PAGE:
Norway lobster, langoustine, often called scampi when eaten, belongs to the family Nephropidae – crawfish (infraorder Astacidea, suborder Reptantia – crawfish). The animal lives in the soft sediment of the Atlantic Ocean (from Iceland on the north to Portugal and Morocco on the south), the Mediterranean and Adriatic Sea. The densest populations in the Adriatic Sea have been recorded near the island Jabuka/Poma, in the Velebit channel, in the sea of the Kvarner Bay and in Kvarnerić. They live at the depth of between 200 to 800 metres but they can also be found in shallower parts; e.g. they have been recorded to have been found at the depths of less than 20 metres in the lakes linked to the sea, the Scottish Sea Lochs. They dig burrows in the muddy bottom where they live. The burrows are 10 cm in diameter, about one meter long and enter the muddy bottom some 20 to 30 centimetres. The lobsters stay in their burrows during the day, and at sunset they come out to find some prey, their food. At greater depths, with less light, the lobsters are active during the day as well. They do not migrate and show territorial behaviour, aggressively defending their burrows. They move along the bottom walking despite being good swimmers. Norway lobster are solitary predators feeding mostly on molluscs and other crabs, but they also eat dead animals. Though they live on their own, they sometimes share the same burrow with other crabs (scampi). The density of the population depends on the physical characteristics of the bottom (depending on whether it is suitable for digging burrows), on the climate (temperature of the water and the strength of the waves), fishing in a certain area, and the like. Except being predators regarding animals smaller than themselves, they also become the prey of many fish (e.g. cod, ray and catfish). The body of the Norway lobster is slim, orange-pink in colour, elongated and flat laterally. The head and thorax are fused into a non-segmented cephalothorax, while the abdomen consists of clearly segmented carapace ending with a fan-shaped tail that helps the lobster to swim. The first three pairs of legs bear claws. The first pair of claws is very narrow and elongated and has laterally placed longitudinal spiny ridges. Their eyes are large, black and placed on mobile stalks. Females grow to 17 cm in length and males up to 25 cm. Their growth is discontinued; in a range of molting when they lose their old carapace they grow in length while soft; their carapace hardens again. The increase per molting depends on many factors (water temperature, accessible food, density of population, age of the lobster), so it cannot be estimated with certainty how old the animal only is on the basis of its size; what is known is that larger individuals molt once a year and the smaller ones several times. It is known that they can even live up to the age of 15 years. They spawn once a year, usually in summer. Immediately before spawning they molt and the male impregnates the female while her exoskeleton is still soft after molting. After the eggs have been impregnated, the female carries them fastened to her swimmerets for 8 to 9 months and more or less hides in her burrow. It is a fact that out of the total number of eggs (about 1,000) larvae do not hatch from all of them; up to 32 to 51% of eggs get lost during the incubation period. The reasons are different: from badly fastened eggs to the swimmerets, the attacks of predators, disease, and the like. Larger females carry more eggs to the end of the incubation period, i.e. to the spring of the next year. Females that have not spawned have the capability to resorb their eggs into ovaries and thus recycle a great amount of nutrient matter and energy. It is also known that larger females produce more eggs so that their reproductive success is usually higher. The larvae hatch from April to June when the females leave their burrows. The larvae usually keep rather close to their parents’ populations.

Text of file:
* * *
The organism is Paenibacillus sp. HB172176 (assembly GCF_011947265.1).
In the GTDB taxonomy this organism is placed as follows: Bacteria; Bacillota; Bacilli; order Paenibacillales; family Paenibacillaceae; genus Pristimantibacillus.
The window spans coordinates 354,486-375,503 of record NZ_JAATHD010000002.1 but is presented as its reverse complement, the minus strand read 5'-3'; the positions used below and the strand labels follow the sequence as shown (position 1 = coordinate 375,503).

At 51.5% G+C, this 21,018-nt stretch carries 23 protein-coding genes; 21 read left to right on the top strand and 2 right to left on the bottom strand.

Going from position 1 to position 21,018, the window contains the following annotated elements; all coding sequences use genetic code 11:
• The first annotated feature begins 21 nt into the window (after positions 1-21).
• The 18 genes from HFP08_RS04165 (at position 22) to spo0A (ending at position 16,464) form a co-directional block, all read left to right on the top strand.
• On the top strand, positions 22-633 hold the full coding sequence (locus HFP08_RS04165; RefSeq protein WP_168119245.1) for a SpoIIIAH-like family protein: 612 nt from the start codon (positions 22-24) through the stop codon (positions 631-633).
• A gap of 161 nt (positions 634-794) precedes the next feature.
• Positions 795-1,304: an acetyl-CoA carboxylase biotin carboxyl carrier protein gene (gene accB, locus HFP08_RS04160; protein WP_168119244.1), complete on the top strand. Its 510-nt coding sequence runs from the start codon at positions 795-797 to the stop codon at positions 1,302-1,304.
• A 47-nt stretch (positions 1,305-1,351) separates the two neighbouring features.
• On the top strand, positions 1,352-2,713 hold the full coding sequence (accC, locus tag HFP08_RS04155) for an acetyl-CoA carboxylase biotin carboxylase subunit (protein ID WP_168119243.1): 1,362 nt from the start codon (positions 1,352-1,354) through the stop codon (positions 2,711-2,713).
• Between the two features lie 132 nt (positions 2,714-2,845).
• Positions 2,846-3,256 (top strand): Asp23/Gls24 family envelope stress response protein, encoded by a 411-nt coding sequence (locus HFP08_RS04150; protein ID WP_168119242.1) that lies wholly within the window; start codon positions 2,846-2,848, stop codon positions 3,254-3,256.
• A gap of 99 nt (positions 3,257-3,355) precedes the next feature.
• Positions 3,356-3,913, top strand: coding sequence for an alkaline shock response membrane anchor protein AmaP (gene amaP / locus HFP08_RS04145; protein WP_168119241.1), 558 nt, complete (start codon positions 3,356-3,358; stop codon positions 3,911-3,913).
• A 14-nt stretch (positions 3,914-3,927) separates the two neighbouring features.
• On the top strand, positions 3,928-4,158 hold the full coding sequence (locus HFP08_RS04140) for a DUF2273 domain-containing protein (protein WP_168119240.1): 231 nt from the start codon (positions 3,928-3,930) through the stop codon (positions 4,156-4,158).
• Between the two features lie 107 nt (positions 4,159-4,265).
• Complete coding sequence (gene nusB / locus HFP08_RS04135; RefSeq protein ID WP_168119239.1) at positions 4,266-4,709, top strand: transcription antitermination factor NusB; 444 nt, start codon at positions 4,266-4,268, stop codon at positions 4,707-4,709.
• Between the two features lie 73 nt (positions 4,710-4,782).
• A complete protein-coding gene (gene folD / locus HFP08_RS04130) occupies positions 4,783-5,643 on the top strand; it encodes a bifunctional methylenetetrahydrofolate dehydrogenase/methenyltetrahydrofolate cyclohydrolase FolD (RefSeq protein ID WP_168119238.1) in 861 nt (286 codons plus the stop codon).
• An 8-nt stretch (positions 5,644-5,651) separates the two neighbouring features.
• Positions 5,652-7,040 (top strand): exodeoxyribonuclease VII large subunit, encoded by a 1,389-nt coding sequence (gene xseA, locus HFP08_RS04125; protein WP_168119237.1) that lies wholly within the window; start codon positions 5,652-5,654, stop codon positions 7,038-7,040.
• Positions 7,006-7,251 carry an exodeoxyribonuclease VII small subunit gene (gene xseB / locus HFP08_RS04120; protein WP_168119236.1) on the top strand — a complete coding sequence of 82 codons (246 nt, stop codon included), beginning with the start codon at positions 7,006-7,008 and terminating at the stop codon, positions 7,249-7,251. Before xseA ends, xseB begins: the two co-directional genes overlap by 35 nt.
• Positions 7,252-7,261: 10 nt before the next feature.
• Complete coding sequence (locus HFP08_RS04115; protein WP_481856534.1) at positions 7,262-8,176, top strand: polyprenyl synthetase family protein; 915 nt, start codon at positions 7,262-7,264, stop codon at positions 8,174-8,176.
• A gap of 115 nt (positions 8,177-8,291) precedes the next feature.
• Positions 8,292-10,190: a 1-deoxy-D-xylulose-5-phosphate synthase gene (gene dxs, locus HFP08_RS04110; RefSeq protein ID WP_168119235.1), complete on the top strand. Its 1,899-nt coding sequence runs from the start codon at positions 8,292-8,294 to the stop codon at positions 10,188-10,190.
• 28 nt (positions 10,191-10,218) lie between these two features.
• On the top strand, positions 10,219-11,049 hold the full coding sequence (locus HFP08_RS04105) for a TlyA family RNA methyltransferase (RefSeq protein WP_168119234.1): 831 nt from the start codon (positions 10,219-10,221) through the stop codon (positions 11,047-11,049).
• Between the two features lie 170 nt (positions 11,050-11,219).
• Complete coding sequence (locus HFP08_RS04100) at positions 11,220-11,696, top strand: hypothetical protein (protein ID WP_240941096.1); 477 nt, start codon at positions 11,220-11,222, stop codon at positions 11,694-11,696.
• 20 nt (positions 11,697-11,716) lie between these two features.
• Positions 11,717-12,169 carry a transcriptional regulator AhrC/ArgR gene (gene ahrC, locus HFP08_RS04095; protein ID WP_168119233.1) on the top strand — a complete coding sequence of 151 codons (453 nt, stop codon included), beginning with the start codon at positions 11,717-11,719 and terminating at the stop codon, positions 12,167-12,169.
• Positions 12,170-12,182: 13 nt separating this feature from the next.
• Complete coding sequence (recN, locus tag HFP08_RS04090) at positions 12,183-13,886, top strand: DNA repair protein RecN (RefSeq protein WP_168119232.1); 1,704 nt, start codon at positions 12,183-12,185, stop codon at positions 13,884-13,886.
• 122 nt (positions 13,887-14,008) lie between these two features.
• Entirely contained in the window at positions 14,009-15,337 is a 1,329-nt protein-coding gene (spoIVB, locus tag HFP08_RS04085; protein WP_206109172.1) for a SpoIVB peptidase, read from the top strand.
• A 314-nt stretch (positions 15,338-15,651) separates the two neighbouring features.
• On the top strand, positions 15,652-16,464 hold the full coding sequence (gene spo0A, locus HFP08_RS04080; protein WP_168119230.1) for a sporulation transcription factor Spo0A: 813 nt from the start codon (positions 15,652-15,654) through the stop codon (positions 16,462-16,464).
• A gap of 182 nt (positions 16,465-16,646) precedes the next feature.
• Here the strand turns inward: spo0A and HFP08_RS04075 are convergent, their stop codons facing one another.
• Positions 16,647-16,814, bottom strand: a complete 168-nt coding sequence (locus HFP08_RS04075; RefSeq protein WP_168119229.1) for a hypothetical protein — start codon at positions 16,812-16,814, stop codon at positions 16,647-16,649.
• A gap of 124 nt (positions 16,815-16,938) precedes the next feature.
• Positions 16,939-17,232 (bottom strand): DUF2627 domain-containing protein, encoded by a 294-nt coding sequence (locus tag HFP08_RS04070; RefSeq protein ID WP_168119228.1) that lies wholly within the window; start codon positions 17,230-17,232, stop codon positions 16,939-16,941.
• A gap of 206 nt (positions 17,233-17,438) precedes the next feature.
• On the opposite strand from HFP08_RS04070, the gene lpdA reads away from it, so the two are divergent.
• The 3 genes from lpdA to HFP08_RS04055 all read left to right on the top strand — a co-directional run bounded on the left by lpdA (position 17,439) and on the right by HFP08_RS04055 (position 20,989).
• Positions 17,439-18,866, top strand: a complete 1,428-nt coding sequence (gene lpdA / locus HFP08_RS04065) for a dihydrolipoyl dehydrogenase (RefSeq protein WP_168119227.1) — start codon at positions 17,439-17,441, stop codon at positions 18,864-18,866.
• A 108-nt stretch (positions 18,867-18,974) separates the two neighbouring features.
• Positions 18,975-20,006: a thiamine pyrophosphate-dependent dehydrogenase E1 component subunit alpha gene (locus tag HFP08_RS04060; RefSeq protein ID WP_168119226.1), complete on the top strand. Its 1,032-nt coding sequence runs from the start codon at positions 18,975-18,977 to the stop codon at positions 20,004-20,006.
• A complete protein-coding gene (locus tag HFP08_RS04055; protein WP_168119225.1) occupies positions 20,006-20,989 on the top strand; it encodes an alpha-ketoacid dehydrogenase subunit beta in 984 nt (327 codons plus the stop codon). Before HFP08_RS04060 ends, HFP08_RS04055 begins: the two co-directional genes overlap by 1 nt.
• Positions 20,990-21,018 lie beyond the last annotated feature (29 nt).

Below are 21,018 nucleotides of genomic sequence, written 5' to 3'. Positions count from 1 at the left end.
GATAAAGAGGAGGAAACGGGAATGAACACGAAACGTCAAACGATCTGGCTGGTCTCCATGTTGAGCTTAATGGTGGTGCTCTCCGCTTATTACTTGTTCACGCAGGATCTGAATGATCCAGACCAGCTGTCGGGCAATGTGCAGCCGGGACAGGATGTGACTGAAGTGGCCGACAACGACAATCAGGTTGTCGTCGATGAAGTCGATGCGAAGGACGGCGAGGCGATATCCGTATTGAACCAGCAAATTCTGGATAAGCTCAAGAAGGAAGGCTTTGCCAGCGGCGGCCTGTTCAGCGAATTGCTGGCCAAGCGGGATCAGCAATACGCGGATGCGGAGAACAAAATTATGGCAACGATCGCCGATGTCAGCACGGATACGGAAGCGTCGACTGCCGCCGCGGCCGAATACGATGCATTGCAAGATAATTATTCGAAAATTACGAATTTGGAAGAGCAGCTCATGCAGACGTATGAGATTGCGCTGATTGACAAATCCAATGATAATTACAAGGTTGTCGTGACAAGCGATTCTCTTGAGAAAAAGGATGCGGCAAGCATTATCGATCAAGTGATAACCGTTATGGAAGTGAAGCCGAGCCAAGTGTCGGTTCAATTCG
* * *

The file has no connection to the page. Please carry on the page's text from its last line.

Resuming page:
In the Adriatic Sea the Norway lobsters’ larvae in the plankton have been recorded in late winter, from January to April. The Norway lobster can carry various epibiotic organisms on their bodies; it is interesting that in December 1995 the commensal Symbion pandora was discovered attached to the mouthparts of a Norway lobster’s legs. In later analyses it was found that it was the first and so far the only member of a new phylum in the animal kingdom called Cycliophora.